Going back to the first of the three key concepts for redistricting reform, Wickham pointed out that one of the most challenging parts of this process will be defining exactly what an “independent” redistricting commission is, including qualifications for redistricting commissioners, how commissioners apply for and are selected for the job, how to ensure they neither represent nor are influenced by any elected officials, and how new district maps would be approved “without confirmation by any elected official or elected body.”

To prepare for this process, Wickham said the CLA’s office has researched independent redistricting commissions in 10 different California cities, three counties, and the state of California itself.  And it has also studied the California Fair Maps Act, which can provide helpful guidance for redistricting efforts.

Wickham said one big finding from this research is that there are varying degrees of “independence” for city council redistricting commissions, starting with (on the very independent end of the spectrum) those that seat a “random selection of qualified voters” to redraw district boundaries.  Slightly less independent are those that have some degree of governmental agency or city involvement in the process.  And, finally, he said, at the much less independent end of the spectrum, other cities – like Los Angeles now – allow the elected officials whose districts are being re-drawn to actively engage in the redistricting process.

Finally, Wickham also reminded the Ad Hoc Committee that the 2021 City Council Redistricting Commission itself made a list of recommendations for future redistricting efforts, including:

    1. Establish an independent, rather than advisory Redistricting Commission.
    2. Create narrow criteria for the replacement of Commissioners during the redistricting process.
    3. Ban all ex parte communications between elected officials and the Redistricting Commissioners.
    4. Begin the redistricting process earlier.
    5. Assign a full-time City staff member to assist the Commission.
    6. Provide sufficient funds for the Commission’s work.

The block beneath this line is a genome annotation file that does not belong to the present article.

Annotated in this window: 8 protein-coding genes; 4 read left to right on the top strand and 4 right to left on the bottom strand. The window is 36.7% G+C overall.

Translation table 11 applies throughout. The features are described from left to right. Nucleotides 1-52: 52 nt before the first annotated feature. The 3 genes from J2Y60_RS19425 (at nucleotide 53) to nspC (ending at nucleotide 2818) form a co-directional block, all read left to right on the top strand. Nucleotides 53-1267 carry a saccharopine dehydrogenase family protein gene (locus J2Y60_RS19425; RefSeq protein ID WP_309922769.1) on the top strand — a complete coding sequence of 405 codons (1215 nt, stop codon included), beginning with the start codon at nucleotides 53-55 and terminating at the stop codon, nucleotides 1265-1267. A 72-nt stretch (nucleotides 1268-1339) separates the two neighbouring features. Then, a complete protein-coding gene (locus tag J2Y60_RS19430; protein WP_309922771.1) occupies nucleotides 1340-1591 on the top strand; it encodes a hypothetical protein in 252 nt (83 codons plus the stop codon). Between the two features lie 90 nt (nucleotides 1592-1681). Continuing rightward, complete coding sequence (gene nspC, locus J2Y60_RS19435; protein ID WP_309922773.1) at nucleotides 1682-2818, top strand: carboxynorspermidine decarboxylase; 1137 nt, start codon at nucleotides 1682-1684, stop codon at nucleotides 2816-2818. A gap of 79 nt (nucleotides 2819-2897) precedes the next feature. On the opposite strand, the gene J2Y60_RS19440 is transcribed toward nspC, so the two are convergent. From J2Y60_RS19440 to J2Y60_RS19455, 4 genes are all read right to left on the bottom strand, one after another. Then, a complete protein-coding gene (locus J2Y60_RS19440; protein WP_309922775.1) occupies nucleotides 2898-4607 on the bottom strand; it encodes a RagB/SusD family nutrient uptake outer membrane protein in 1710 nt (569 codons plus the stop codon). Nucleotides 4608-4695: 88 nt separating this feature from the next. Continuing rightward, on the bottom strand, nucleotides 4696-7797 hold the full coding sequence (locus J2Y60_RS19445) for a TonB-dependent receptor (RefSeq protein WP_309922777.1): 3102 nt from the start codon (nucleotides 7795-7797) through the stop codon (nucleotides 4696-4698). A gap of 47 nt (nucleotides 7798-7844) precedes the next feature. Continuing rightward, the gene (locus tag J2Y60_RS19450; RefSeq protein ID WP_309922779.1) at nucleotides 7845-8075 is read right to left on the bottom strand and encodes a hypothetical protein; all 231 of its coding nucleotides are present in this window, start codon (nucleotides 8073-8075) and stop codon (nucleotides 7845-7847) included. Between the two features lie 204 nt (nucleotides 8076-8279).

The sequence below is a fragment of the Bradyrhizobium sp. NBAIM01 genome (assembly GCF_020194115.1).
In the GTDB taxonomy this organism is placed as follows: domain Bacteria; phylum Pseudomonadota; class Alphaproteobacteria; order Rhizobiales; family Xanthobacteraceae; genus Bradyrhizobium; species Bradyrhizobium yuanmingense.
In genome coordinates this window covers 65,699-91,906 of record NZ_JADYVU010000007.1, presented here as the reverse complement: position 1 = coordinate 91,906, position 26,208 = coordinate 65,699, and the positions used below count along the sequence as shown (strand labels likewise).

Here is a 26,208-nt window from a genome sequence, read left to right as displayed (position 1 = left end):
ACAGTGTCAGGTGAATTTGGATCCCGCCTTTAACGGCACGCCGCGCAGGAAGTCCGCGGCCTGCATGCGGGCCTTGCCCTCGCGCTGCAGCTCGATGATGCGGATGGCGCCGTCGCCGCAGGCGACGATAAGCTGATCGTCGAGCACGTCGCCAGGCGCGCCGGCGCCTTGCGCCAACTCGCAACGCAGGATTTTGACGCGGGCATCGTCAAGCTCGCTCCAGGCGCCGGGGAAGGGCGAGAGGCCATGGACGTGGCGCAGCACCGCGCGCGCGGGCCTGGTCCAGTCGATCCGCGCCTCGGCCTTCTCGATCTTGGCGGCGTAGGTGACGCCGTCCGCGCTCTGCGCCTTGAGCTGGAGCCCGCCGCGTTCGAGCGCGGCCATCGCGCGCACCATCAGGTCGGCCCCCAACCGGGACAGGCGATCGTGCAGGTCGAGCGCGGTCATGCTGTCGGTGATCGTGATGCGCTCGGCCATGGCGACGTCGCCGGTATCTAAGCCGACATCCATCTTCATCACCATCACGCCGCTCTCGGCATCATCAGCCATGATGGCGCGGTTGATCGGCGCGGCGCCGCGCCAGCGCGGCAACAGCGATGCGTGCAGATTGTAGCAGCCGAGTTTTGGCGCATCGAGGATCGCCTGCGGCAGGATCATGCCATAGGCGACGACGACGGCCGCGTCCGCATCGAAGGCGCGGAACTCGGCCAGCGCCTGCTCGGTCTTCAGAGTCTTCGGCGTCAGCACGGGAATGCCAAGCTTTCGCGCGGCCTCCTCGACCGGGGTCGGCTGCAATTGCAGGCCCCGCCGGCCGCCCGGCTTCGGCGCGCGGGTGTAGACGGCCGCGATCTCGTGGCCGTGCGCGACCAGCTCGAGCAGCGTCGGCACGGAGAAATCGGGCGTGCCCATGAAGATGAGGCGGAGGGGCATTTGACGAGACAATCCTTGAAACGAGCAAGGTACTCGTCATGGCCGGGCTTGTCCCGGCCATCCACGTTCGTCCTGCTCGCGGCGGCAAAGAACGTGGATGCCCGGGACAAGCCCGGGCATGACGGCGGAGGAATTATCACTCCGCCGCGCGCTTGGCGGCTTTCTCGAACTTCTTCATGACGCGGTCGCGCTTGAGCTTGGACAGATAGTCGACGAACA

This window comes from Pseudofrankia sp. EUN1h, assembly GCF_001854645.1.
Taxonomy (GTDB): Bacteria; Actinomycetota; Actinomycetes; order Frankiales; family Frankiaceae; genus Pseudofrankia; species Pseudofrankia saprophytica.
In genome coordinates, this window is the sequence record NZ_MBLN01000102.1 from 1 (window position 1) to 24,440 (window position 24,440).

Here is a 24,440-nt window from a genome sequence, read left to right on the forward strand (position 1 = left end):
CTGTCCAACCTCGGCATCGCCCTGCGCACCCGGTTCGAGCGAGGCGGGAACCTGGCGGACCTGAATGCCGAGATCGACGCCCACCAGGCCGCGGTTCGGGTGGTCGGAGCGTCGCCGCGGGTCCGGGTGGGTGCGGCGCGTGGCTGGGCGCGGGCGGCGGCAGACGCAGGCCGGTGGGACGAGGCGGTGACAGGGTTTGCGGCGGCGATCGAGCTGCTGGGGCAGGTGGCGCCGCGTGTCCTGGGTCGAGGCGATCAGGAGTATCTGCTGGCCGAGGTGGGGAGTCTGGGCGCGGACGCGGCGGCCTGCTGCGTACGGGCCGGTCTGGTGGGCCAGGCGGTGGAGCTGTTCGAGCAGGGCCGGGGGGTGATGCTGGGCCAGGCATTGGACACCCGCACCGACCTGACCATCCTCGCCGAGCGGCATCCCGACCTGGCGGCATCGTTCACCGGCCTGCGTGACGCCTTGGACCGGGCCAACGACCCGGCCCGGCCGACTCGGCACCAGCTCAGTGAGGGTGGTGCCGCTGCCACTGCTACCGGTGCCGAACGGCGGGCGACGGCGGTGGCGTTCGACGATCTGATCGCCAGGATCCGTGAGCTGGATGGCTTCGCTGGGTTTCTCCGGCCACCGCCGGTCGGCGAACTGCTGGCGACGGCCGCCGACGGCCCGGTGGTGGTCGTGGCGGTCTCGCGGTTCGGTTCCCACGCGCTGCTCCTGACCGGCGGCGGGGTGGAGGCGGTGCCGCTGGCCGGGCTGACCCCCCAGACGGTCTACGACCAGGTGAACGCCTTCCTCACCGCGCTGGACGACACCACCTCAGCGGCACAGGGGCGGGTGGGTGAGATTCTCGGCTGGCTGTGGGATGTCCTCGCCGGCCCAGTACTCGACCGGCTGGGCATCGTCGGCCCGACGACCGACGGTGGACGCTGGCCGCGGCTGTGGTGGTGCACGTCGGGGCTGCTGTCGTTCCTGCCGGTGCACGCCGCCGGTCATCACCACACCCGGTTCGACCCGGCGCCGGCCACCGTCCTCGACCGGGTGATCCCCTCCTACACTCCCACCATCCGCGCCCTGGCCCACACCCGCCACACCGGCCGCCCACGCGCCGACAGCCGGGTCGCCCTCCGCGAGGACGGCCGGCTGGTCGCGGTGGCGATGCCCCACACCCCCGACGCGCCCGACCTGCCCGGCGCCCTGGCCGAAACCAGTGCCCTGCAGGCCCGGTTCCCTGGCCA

7. Authorize the search for an Executive Director prior to the seating of a Commission;
    8. In the year preceding redistricting, provide grants to community organizations to conduct redistricting training for the public.
    9. Establish a starting point website for the Commission prior to the beginning of its work.

So these recommendations, too, may help guide the redistricting reform process now being discussed.

Further Considerations

Wickham explained that details of each of the three parts of the redistricting process will have to be addressed during any sort of comprehensive redistricting reform.  These include:


Before redistricting commissioners are chosen, there need to be procedures in place for:

  • Commission selection (including applications, outreach, candidate screening, and commissioner selection processes)
  • Resources (budget, office space, telecommunications, computing resources, and office equipment)
  • Data (software selection, sociodemographic data, geographic data, data documentation)
  • And a timeline for all of these, understanding that starting as early as possible is always a good idea, and that work for a commission formed even for just a limited period of time requires much preparation before the actual redistricting process begins.

Work Program

As with the overall redistricting process, the work of the redistricting commission itself falls generally into three distinct phases, any or all of which may be part of a larger reform process:

Initial Phase

    • Establish an organizational structure
    • Hire staff and contractors
    • Conduct special studies
    • Public education and outreach
    • Initial public hearings and workshops concerning “communities of interest”

Draft Map Phase

    • Evaluate maps, comments, and data
    • Develop criteria for draft maps
    • Draw draft maps
    • Conduct public hearings on draft maps and obtain input from the public

Final Map Phase

    • Evaluate comments submitted
    • Refine and amend the draft map(s)
    • Hold public hearings on final map
    • Approve final map


    • Close out contracts, staffing, etc.
    • Organize and transfer background materials and records to City Clerk
    • Pay all contractors and staff
    • Retain legal counsel in case of litigation